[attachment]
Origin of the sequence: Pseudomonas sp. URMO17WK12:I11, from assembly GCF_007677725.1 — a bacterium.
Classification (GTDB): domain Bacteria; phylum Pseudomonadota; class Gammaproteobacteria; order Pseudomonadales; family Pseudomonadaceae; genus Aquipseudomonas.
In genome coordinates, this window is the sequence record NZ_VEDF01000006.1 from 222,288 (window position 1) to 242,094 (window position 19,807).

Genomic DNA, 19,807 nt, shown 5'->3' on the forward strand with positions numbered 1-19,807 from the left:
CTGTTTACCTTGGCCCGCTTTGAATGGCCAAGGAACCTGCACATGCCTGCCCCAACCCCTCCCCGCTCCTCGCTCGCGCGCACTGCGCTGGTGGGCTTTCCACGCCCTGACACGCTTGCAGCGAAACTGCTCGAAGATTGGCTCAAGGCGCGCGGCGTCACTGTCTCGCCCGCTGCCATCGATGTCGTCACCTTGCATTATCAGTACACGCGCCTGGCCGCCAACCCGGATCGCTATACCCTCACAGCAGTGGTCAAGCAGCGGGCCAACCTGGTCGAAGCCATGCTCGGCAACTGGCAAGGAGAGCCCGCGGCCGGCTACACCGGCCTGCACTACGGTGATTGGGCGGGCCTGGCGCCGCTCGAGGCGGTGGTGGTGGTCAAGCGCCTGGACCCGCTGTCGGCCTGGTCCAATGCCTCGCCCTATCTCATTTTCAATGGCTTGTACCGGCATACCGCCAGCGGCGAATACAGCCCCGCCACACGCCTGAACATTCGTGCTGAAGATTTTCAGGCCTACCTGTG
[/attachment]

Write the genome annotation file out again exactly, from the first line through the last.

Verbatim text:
Origin of the sequence: Pseudomonas sp. URMO17WK12:I11, from assembly GCF_007677725.1 — a bacterium.
Classification (GTDB): domain Bacteria; phylum Pseudomonadota; class Gammaproteobacteria; order Pseudomonadales; family Pseudomonadaceae; genus Aquipseudomonas.
In genome coordinates, this window is the sequence record NZ_VEDF01000006.1 from 222,288 (window position 1) to 242,094 (window position 19,807).

Genomic DNA, 19,807 nt, shown 5'->3' on the forward strand with positions numbered 1-19,807 from the left:
CTGTTTACCTTGGCCCGCTTTGAATGGCCAAGGAACCTGCACATGCCTGCCCCAACCCCTCCCCGCTCCTCGCTCGCGCGCACTGCGCTGGTGGGCTTTCCACGCCCTGACACGCTTGCAGCGAAACTGCTCGAAGATTGGCTCAAGGCGCGCGGCGTCACTGTCTCGCCCGCTGCCATCGATGTCGTCACCTTGCATTATCAGTACACGCGCCTGGCCGCCAACCCGGATCGCTATACCCTCACAGCAGTGGTCAAGCAGCGGGCCAACCTGGTCGAAGCCATGCTCGGCAACTGGCAAGGAGAGCCCGCGGCCGGCTACACCGGCCTGCACTACGGTGATTGGGCGGGCCTGGCGCCGCTCGAGGCGGTGGTGGTGGTCAAGCGCCTGGACCCGCTGTCGGCCTGGTCCAATGCCTCGCCCTATCTCATTTTCAATGGCTTGTACCGGCATACCGCCAGCGGCGAATACAGCCCCGCCACACGCCTGAACATTCGTGCTGAAGATTTTCAGGCCTACCTGTG